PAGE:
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ground that as yet they had learned nothing useful to China when their education in Western institutions, arts and sciences is as yet incomplete, seems to us as unworthy of the great Empire for which we wish eminent prosperity and peace, as it is discourteous to the nation that extended to these young men its friendly hospitality.

"We cannot accept as true the representation that they have derived evil and not good from our institutions, our principles and our manners. If they have neglected or forgotten their native language, we never assumed the duty of instructing them in it, and cannot be held responsible for this neglect. The Chinese government thought it wise that some of its own youth should be trained after our methods. We have not finished the work which we were expected to perform. May we not reasonably be displeased that the results of our work should be judged unfavorably before it could possibly be finished?

"In view of these considerations, and especially in view of the injury and loss which have fallen upon the young men whom we have learned to respect and love, and the reproach which has implicitly been brought upon ourselves and the great nation to which we belong,— we would respectfully urge that the reasons for this sudden decision should be reconsidered, and the representations which have been made concerning the intellectual and moral character of our education should be properly substantiated. We would suggest that to this end, a committee may be appointed of eminent Chinese citizens whose duty it shall be to examine into the truth of the statements unfavorable to the young men or their teachers, which have led to the unexpected abandonment of the Educational Commission and to the withdrawal of the young men from the United States before their education could be finished."

CHAPTER XX

JOURNEY TO PEKING AND DEATH OF MY WIFE

The treatment which the students received at

the hands of Chinese officials in the first years

after their return to China as compared with the

treatment they received in America while at

school could not fail to make an impression upon

their innermost convictions of the superiority

of Occidental civilization over that of China—

an impression which will always appeal to them

as cogent and valid ground for radical reforms

in China, however altered their conditions may

be in their subsequent careers. Quite a number

of the survivors of the one hundred students, I

am happy to say, have risen to high official ranks

and positions of great trust and responsibility.

The eyes of the government have been opened

to see the grand mistake it made in breaking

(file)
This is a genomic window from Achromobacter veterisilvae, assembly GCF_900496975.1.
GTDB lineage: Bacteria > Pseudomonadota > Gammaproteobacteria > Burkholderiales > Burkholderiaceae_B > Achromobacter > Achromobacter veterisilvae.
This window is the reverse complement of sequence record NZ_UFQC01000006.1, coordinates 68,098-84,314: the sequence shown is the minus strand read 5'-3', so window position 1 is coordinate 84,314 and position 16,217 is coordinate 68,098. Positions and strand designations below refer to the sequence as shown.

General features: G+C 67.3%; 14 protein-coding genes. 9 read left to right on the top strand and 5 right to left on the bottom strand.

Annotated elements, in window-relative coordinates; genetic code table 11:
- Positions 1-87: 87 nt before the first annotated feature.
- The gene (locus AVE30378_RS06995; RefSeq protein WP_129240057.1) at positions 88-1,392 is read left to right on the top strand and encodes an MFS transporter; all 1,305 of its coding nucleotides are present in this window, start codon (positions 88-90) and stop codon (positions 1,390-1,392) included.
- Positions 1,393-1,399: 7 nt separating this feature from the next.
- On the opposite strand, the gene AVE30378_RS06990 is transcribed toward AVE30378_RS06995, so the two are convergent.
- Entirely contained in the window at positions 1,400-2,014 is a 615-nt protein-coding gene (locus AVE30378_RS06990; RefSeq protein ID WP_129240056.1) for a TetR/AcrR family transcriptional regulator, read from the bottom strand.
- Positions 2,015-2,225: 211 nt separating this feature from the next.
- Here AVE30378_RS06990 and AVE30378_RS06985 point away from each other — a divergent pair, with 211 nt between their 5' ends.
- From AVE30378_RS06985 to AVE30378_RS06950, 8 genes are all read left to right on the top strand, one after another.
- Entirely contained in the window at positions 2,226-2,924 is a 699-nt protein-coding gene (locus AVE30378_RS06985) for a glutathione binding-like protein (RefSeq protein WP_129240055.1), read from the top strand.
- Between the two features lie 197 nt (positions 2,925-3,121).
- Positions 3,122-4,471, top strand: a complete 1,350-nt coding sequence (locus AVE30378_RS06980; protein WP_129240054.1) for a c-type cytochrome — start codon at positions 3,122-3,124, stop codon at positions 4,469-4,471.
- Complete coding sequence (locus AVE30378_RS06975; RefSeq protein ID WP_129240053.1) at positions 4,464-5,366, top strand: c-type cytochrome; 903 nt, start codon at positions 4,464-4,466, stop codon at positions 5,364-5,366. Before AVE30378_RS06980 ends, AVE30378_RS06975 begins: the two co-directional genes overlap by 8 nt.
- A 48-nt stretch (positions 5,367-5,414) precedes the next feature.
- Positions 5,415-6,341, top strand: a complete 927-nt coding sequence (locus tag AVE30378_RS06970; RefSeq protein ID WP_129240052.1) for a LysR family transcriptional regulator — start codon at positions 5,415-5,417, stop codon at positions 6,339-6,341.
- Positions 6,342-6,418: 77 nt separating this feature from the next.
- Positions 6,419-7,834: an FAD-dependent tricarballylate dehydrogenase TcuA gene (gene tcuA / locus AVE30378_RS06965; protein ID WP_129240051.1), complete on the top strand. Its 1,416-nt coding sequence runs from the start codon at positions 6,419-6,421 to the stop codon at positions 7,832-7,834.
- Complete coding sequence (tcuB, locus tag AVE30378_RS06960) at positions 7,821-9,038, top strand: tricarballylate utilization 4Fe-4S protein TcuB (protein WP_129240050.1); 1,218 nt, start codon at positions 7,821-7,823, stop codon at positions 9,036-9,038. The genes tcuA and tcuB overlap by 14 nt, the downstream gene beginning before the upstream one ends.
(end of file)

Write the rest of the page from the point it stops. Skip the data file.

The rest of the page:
up the Mission and having the students recalled.

Within only a few years it had the candor and

magnanimity to confess that it wished it had

more of just such men as had been turned out by the Chinese Educational Mission in Hartford, Conn. This confession, though coming too late, may be taken as a sure sign that China is really awakening and is making the best use of what few partially educated men are available. And these few Occidentally educated men have, in their turn, encouraged and stimulated both the government and the people. Since the memorable events of the China and Japan war, and v/ the war between Japan and Russia, several hundreds of Chinese students have come over to the United States to be educated. Thus the Chinese educational scheme which Tsang Kwoh Fan initiated in 1870 at Tientsin and established in Hartford, Conn., in 1872, though rolled back for a period of twenty-five years, has been practically revived.

Soon after the students' recall and return to China in 1881, I also took my departure and arrived in Tientsin in the fall of that year on my way to Peking to report myself to the government after my term of office as assistant minister had expired. This was the customary step for all diplomatic officers of the government to take at the close of their terms. Chin Lan Pin preceded me by nearly a year, having returned in 1880.

While paying my visit to Li Hung Chang in Tientsin, before going up to Peking, he brought up the subject of the recall of the students. To my great astonishment he asked me why I had allowed the students to return to China. Not knowing exactly the significance of the inquiry, I said that Chin Lan Pin, who was minister, had received an imperial decree to break up the Mission; that His Excellency was in favor of the decree, so was Chin Lan Pin and so was Woo Tsze Tung. If I had stood out alone against carrying out the imperial mandate, would not I have been regarded as a rebel, guilty of treason, and lose my head for it? But he said that at heart he was in favor of their being kept in the States to continue their studies, and that I ought to have detained them. In reply I asked how I could have been supposed to read his heart at a distance of 45,000 lis, especially when it was well known that His Excellency had said that they might just as well be recalled. If His Excellency had written to me beforehand not to break up the Mission under any circumstances, I would then have known what to do; as it was, I could not have done otherwise than to see the decree carried out. "Well," said he, in a somewhat angry and excited tone, "I know the author of

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